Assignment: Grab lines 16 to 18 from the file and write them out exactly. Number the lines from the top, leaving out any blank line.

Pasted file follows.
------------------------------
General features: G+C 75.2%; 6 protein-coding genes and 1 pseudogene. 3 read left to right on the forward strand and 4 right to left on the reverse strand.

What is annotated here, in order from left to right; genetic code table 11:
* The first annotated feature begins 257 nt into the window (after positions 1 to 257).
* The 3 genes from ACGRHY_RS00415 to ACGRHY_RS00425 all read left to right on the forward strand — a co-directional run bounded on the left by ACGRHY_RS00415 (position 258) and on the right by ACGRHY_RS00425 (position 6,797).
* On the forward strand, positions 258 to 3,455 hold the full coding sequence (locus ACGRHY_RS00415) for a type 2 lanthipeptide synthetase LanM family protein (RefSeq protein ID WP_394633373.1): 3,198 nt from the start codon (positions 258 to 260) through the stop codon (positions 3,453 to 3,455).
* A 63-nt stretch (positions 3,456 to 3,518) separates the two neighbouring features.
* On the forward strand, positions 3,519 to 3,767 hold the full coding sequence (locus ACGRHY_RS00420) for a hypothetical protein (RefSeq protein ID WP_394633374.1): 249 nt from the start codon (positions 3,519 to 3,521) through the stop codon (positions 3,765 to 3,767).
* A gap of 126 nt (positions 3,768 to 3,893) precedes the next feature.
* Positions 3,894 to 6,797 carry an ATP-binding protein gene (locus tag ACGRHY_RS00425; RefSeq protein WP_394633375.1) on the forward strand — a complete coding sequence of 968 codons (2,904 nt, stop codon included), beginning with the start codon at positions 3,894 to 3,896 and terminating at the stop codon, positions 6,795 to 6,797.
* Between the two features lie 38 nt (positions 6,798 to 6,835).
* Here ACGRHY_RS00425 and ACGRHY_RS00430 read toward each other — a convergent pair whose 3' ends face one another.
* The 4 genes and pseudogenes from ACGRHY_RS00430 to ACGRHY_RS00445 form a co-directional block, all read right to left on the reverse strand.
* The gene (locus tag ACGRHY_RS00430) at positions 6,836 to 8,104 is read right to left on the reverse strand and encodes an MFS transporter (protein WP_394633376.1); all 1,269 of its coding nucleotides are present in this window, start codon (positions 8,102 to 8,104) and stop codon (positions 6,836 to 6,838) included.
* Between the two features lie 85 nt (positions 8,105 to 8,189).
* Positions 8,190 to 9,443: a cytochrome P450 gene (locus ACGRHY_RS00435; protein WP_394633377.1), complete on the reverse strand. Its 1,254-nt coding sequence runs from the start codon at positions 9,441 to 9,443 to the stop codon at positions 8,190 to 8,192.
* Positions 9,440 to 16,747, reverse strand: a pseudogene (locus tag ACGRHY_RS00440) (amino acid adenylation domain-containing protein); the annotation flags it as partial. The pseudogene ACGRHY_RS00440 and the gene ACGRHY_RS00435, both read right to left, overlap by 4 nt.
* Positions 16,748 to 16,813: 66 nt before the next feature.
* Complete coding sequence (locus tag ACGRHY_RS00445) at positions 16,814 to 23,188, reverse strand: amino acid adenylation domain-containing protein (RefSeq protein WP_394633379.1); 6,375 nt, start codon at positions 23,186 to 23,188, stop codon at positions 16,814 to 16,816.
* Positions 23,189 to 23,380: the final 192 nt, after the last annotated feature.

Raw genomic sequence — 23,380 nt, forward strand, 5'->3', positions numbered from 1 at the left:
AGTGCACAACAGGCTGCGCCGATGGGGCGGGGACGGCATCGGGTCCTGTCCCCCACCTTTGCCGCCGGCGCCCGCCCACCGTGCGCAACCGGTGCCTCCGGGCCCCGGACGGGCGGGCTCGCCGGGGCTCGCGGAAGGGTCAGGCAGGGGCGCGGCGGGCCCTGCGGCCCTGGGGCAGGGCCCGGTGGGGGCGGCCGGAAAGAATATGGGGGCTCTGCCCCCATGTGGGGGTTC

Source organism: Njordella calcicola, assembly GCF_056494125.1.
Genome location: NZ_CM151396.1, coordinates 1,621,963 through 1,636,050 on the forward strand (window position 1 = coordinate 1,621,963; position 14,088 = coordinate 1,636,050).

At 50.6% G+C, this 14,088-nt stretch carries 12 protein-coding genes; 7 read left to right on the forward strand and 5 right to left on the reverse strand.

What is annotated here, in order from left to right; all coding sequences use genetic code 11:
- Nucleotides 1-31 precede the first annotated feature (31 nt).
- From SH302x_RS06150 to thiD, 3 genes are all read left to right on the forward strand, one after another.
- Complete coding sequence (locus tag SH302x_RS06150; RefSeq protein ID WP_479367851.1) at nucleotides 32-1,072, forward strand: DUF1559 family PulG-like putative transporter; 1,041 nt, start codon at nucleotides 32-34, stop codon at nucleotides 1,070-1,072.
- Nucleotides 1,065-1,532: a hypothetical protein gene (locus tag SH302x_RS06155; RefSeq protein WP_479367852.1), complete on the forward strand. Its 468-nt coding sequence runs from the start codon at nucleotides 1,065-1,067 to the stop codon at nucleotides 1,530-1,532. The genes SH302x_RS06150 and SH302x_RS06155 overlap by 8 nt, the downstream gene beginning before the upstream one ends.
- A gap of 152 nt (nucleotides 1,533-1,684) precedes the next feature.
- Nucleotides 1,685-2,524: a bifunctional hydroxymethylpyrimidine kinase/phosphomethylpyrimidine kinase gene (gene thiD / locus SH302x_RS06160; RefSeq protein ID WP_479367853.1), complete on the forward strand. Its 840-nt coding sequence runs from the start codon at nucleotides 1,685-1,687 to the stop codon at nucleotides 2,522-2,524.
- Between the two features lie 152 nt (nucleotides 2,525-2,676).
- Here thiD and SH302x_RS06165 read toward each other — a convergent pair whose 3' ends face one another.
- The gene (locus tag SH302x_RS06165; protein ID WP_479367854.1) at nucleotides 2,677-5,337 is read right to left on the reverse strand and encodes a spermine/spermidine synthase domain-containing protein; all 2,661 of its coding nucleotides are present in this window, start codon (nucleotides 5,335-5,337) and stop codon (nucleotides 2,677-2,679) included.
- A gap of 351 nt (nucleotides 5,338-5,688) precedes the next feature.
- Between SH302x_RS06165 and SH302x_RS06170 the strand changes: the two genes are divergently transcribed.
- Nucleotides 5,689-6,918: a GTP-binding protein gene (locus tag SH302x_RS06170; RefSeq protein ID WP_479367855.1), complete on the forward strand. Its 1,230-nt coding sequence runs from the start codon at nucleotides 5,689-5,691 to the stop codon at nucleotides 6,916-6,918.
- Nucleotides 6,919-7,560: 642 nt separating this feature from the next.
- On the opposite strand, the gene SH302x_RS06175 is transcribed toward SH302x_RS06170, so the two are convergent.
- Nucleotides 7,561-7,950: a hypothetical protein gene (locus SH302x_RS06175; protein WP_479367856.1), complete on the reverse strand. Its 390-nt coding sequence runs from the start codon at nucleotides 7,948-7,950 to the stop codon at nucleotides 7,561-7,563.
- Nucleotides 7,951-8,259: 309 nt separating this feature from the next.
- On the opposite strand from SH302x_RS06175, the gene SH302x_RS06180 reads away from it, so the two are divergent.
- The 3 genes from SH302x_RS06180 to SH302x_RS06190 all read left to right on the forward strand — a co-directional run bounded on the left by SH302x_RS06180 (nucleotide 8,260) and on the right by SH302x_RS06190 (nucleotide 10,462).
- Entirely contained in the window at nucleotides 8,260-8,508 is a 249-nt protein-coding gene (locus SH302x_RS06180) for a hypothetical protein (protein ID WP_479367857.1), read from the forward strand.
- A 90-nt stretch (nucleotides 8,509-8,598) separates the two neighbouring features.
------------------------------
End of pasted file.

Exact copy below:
* Positions 9,440 to 16,747, reverse strand: a pseudogene (locus tag ACGRHY_RS00440) (amino acid adenylation domain-containing protein); the annotation flags it as partial. The pseudogene ACGRHY_RS00440 and the gene ACGRHY_RS00435, both read right to left, overlap by 4 nt.
* Positions 16,748 to 16,813: 66 nt before the next feature.
* Complete coding sequence (locus tag ACGRHY_RS00445) at positions 16,814 to 23,188, reverse strand: amino acid adenylation domain-containing protein (RefSeq protein WP_394633379.1); 6,375 nt, start codon at positions 23,186 to 23,188, stop codon at positions 16,814 to 16,816.